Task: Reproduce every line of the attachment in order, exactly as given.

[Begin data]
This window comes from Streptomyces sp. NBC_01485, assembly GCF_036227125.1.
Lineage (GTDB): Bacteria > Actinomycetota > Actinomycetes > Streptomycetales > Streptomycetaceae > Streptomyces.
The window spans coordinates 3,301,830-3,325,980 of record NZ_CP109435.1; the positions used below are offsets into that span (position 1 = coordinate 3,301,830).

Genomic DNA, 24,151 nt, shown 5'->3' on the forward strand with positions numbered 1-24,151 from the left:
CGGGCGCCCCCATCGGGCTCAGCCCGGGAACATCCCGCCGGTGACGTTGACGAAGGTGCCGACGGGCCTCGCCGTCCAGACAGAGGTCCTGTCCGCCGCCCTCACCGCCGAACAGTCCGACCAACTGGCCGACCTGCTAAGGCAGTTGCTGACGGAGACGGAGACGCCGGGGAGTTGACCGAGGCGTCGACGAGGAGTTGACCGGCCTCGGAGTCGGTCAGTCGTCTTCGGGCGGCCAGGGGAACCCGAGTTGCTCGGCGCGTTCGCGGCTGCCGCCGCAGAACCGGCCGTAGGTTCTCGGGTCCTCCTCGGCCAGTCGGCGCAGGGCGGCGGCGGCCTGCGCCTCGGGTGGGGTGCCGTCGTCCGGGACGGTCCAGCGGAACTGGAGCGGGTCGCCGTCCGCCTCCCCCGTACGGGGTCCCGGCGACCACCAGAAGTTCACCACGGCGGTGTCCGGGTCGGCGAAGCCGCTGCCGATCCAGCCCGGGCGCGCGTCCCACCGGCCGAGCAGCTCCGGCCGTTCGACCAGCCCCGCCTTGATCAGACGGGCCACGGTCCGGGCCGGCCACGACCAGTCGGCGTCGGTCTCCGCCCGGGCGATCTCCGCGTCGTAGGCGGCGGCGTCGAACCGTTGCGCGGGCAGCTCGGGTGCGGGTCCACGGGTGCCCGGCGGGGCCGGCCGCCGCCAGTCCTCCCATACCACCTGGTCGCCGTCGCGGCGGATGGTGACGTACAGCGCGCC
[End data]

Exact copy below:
This window comes from Streptomyces sp. NBC_01485, assembly GCF_036227125.1.
Lineage (GTDB): Bacteria > Actinomycetota > Actinomycetes > Streptomycetales > Streptomycetaceae > Streptomyces.
The window spans coordinates 3,301,830-3,325,980 of record NZ_CP109435.1; the positions used below are offsets into that span (position 1 = coordinate 3,301,830).

Genomic DNA, 24,151 nt, shown 5'->3' on the forward strand with positions numbered 1-24,151 from the left:
CGGGCGCCCCCATCGGGCTCAGCCCGGGAACATCCCGCCGGTGACGTTGACGAAGGTGCCGACGGGCCTCGCCGTCCAGACAGAGGTCCTGTCCGCCGCCCTCACCGCCGAACAGTCCGACCAACTGGCCGACCTGCTAAGGCAGTTGCTGACGGAGACGGAGACGCCGGGGAGTTGACCGAGGCGTCGACGAGGAGTTGACCGGCCTCGGAGTCGGTCAGTCGTCTTCGGGCGGCCAGGGGAACCCGAGTTGCTCGGCGCGTTCGCGGCTGCCGCCGCAGAACCGGCCGTAGGTTCTCGGGTCCTCCTCGGCCAGTCGGCGCAGGGCGGCGGCGGCCTGCGCCTCGGGTGGGGTGCCGTCGTCCGGGACGGTCCAGCGGAACTGGAGCGGGTCGCCGTCCGCCTCCCCCGTACGGGGTCCCGGCGACCACCAGAAGTTCACCACGGCGGTGTCCGGGTCGGCGAAGCCGCTGCCGATCCAGCCCGGGCGCGCGTCCCACCGGCCGAGCAGCTCCGGCCGTTCGACCAGCCCCGCCTTGATCAGACGGGCCACGGTCCGGGCCGGCCACGACCAGTCGGCGTCGGTCTCCGCCCGGGCGATCTCCGCGTCGTAGGCGGCGGCGTCGAACCGTTGCGCGGGCAGCTCGGGTGCGGGTCCACGGGTGCCCGGCGGGGCCGGCCGCCGCCAGTCCTCCCATACCACCTGGTCGCCGTCGCGGCGGATGGTGACGTACAGCGCGCC